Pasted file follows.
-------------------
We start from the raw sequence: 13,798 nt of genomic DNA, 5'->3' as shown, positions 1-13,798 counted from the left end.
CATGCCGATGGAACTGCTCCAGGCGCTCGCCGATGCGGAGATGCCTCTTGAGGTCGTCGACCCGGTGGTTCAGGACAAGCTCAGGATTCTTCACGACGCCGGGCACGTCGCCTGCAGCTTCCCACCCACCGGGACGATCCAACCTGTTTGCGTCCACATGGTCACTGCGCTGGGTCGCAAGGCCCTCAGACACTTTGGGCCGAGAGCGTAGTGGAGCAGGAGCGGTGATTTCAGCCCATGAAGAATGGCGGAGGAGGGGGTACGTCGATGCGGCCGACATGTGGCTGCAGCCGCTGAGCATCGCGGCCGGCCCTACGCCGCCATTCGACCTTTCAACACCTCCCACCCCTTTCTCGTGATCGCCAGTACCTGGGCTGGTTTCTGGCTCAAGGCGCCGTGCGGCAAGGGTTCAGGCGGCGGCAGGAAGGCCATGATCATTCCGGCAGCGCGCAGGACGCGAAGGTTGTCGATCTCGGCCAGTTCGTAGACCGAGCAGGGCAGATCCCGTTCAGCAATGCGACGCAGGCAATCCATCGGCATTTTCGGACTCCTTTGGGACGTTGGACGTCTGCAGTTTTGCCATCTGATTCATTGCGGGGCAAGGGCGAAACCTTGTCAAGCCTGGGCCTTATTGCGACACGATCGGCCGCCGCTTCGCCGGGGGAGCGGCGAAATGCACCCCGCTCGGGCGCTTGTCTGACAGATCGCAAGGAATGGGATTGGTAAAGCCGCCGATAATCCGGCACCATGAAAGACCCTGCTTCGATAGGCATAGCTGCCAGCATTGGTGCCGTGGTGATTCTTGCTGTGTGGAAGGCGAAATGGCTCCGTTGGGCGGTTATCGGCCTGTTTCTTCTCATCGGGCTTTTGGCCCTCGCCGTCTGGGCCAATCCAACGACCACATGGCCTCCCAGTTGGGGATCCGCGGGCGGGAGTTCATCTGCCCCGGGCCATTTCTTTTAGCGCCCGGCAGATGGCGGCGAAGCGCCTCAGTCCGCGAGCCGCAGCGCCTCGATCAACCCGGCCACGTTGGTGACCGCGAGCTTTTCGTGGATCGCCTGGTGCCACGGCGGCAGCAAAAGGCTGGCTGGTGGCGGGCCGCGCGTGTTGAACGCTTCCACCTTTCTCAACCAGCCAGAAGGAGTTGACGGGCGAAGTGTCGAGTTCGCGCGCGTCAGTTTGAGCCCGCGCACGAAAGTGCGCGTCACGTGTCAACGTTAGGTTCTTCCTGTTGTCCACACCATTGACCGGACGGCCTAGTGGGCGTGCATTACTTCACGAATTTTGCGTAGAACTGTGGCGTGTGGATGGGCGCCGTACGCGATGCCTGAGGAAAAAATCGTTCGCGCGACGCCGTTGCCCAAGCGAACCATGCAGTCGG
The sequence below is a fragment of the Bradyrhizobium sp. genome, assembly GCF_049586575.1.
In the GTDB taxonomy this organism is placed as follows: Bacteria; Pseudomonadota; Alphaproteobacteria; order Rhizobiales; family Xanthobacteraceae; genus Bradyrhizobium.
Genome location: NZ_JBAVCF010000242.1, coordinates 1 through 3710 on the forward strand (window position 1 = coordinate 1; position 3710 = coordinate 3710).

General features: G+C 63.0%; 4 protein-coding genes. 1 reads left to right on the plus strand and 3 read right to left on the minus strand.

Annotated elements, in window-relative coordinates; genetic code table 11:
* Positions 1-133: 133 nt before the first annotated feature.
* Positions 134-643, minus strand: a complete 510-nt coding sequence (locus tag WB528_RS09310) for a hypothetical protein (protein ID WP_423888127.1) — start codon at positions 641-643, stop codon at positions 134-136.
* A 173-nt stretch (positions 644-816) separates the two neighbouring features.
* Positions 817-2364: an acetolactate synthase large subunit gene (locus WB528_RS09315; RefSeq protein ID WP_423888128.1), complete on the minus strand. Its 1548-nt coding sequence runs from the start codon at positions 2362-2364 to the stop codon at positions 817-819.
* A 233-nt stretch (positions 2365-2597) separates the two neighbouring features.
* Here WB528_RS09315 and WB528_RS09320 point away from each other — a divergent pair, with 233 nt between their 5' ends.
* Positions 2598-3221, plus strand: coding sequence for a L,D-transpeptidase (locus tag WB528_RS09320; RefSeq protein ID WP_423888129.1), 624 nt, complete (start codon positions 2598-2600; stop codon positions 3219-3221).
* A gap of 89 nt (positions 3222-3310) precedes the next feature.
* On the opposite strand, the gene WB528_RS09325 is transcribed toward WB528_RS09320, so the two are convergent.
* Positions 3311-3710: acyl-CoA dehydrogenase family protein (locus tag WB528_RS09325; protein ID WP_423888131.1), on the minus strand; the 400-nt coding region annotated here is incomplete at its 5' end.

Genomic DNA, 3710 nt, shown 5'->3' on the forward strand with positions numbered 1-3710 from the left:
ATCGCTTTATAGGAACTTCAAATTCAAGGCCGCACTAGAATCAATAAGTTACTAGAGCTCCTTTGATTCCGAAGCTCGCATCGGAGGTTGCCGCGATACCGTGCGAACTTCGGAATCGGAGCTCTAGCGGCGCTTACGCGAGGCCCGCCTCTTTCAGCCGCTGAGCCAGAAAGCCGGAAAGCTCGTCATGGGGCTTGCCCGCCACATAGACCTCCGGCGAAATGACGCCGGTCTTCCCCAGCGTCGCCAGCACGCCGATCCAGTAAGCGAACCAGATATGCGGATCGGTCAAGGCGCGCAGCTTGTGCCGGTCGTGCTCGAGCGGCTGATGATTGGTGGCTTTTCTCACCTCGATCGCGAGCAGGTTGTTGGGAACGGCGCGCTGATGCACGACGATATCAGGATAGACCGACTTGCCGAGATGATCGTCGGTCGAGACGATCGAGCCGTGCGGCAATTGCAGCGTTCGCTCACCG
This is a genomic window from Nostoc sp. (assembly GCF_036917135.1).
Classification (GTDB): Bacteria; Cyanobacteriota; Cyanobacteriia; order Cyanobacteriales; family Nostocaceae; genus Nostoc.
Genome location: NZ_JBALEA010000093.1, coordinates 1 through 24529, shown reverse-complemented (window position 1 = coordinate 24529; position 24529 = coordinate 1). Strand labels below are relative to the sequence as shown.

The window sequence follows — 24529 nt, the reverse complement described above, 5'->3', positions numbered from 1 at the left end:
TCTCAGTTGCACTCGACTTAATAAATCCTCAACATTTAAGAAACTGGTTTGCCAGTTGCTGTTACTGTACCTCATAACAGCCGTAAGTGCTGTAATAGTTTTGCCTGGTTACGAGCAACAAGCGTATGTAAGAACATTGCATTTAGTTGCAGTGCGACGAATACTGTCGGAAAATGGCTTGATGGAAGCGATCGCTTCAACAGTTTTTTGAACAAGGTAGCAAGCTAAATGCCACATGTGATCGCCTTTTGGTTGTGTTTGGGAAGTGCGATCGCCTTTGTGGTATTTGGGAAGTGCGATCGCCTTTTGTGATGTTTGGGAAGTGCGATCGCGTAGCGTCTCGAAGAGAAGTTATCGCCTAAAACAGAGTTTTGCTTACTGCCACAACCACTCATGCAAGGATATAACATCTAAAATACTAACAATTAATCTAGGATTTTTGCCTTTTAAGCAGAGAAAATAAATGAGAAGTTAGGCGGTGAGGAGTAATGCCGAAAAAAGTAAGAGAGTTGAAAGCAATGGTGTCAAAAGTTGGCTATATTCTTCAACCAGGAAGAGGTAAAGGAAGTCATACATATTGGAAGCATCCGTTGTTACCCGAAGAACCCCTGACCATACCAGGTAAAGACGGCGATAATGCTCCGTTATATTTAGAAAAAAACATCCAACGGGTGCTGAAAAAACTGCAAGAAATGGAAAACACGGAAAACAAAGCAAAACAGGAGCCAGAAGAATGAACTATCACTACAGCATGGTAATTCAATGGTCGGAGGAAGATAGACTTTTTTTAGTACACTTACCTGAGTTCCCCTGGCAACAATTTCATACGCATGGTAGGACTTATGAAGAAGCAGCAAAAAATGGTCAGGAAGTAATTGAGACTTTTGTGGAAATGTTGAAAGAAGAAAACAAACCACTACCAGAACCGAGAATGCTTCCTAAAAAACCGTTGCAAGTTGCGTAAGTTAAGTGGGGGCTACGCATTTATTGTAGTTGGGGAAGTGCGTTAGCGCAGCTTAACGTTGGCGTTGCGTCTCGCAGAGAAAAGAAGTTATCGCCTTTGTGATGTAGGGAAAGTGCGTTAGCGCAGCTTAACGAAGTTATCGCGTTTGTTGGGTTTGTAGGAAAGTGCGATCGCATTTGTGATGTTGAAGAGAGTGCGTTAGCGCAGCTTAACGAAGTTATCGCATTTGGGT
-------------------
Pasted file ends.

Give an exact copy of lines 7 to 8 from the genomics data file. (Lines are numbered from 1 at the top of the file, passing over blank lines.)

Annotated elements, in window-relative coordinates; genetic code table 11:
* Positions 1-133: 133 nt before the first annotated feature.